At some point yesterday I happened upon the much discussed topic of a Gizmodo intern’s not-so-nice piece she wrote about the online dating site OKCupid and Jon Finkle.
Huh? [Mom, I now read everything I write like you're reading it and you'll just have to follow the links.]
I worried over the whole line of links through the day, off and on, much like Sophie the Pitbull worries over the NYT’s Sunday crossword. Well…she would go back to it randomly if she took the time out of her busy schedule to lower herself to partake in menial tasks such as doing her own crossword puzzles.
It wasn’t until I was closing out the bajillion tabs I always have open that the links popped back up and I decided I’d just post the series of links I’d found to Google Plus and be done with it. The problem is that most of you aren’t on Google Plus and you not only have no idea what I’m talking about but you can’t see the links so I’m going to post them here.
First up, the post that started the shitstorm:
Then there’s this link I wouldn’t have ever known about if not for this note–which appears twice in the original piece: “Australian Editor’s Note: We disagree with the US author of this post, more: Alyssa Bereznak Just Reminded Us That Women Can Be Predators Online Too.” I’m confused by the note. Do they mean they disagree with Bereznak’s post but they dislike Hart’s more?
Last but most definitely not least is a Reddit. Now Reddit is a thing unto itself and deserves a post all on its own–which I’m not going to write. To “get” Reddit, you have to get in there and share and experience.
This will give you a fabulous snippet:
I actually think this comment from Gizmodo user feral.nswf is even better.
“When I saw an IM from a girl named Alyssa that said, “You should go out with me :)” I was relieved. She seemed normal. I gave her my name. “Google away,” I said. Then dinner was ready, and I signed off without remembering to do the same.
We met for a drink later that week. Alyssa was slender and blonde, dressed in a white sundress. We started talking about normal stuff—family, work, college. I told her my brother worked in tech. And then she casually mentioned that she wrote for a nerd blog.
“Actually,” she paused. “I’m write for Gizmodo.”
I laughed. Oh that’s a funny joke! I thought. This girl is funny! But the earnest look on her face told me she wasn’t kidding.
I gulped my beer and thought about Gizmodo, that link-whoring Gawker site that managed to spill all their users’ info a few years ago. A long-forgotten casualty of the web, like Lycos or something. But before I could dig deeper, we had to go. Alyssa had bought us tickets for a one-man show based on Jason Chen’s run-in with Apple. It was not a particularly romantic evening.
The next day I Googled my date and a wealth of information flowed into my browser. She’s Alyssa motherfucking Bereznak, the woman who despite writing for one of the nerdiest blogs on the web, pretends to be superior to other adults just because they play a card game.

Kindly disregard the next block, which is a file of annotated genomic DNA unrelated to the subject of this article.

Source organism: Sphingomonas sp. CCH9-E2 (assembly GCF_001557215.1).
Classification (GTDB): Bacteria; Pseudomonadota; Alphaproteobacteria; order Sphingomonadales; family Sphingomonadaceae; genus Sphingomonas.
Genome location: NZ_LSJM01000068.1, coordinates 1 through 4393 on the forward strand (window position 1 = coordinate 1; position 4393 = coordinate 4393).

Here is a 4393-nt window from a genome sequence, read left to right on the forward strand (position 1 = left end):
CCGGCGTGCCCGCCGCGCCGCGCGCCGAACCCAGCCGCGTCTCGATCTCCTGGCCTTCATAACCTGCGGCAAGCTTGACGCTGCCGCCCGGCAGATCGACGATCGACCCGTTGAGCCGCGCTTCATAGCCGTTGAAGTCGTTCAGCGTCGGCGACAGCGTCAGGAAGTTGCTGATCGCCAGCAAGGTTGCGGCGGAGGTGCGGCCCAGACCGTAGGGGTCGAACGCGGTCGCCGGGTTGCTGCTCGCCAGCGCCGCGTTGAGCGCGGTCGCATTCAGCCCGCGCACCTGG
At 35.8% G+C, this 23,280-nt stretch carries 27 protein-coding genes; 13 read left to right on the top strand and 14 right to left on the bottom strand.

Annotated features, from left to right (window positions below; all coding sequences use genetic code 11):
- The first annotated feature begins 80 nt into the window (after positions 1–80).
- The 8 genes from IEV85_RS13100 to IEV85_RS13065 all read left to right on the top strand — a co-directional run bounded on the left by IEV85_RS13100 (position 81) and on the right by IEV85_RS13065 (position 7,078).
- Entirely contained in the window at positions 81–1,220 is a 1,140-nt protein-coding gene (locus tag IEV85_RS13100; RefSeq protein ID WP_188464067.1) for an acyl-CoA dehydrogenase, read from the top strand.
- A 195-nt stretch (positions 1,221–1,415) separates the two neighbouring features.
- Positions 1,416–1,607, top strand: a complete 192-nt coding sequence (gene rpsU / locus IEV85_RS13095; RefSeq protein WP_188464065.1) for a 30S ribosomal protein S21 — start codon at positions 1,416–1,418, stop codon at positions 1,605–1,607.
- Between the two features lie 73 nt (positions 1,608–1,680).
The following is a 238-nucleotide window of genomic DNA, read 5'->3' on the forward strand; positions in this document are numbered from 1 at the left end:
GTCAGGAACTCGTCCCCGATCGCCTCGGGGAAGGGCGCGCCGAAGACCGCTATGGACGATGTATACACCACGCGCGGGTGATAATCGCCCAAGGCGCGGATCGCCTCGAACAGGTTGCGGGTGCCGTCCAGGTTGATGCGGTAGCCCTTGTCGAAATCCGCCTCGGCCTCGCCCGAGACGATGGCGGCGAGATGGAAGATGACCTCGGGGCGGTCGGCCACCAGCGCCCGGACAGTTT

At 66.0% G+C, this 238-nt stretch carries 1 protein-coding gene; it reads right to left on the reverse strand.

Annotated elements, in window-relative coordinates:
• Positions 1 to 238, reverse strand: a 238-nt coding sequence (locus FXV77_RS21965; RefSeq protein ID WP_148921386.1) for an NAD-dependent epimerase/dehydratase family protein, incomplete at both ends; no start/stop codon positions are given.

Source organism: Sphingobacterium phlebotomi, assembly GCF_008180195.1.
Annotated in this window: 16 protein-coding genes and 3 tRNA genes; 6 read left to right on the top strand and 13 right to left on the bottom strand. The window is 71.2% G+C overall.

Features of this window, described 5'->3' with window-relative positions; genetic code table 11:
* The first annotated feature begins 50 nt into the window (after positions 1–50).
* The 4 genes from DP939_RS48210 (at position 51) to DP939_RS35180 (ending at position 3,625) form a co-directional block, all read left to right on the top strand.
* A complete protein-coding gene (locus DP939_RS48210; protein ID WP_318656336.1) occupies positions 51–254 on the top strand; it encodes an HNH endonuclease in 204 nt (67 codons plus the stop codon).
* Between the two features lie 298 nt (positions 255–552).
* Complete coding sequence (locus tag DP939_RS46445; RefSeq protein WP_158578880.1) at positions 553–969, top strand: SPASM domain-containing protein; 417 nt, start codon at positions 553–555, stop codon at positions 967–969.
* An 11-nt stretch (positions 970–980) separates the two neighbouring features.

Just like you’re obligated to mention you’re divorced or have a kid in your online profile, shouldn’t someone also be required to disclose any indisputably hypocritical attitudes? But maybe it was a long time ago? We met for round two later that week.
At dinner I got straight down to it. Did she still write? “Yes.” Strike one. How often? “I’m writing an article about Dungeons and Dragons this week.” Strike two. What was it about? “How they’re all unwashed neckbeards who molest children.” Strike three. I smiled and nodded and listened. Eventually it was obvious that Alyssa didn’t know shit about the games she was covering. Here was a girl who acted like a successful hedge fund manager was a serial rapist over having a geeky hobby, despite writing for a blog that treats GPS-enabled dog collars like real news. This is what happens, I thought, when you leave things out of your online profile.
I later found out that Alyssa infiltrated her way into OKCupid dates with at least two other people I sort of know, including one of my co-workers. Mothers, warn your children! This could happen to you. You’ll think you’ve found a normal girl with a job, only to end up being judged on the color of your socks by a hack one step up from a tabloid writer.”
That came from this link and I suggest you head over there and read all of the comments. Just make sure you have a bit of time cause they go on for a while.
You can also read a huge IAmA with Finkel at this link.
From what others have postulated, Bereznak was paid based on pageviews, i.e., the number of times people look at a page on a website. Nerdbaiting–and you don’t get much nerdier than Magic: The Gathering–drives people to your post in droves and that, in turn, increases the pageviews which then drives up the money you make. I’m not going to hate on her for trying to make some money; she was doing her job.
If she had kept it to, “I had this date with this guy I met on an online dating site and he was kind of dorky and I highly doubt I’ll be having his dork babies anytime soon.” then I wouldn’t have an issue with the article. But, if she had done that, she wouldn’t have had a hook and without a hook, she wouldn’t have had a story and she sure as hell wouldn’t be getting a crap ton of views on her post and all of those yummy links back to the post that Google loves.
The fact that she made it personal is what makes it yucky. And the fact that she made it personal about someone who has a Wikipedia page and has a huge following makes it yucky and dumb.
Read the links. Read the comments and if you have anything to add, come back here and share in the comments. I’d love to read your take on this whole thing.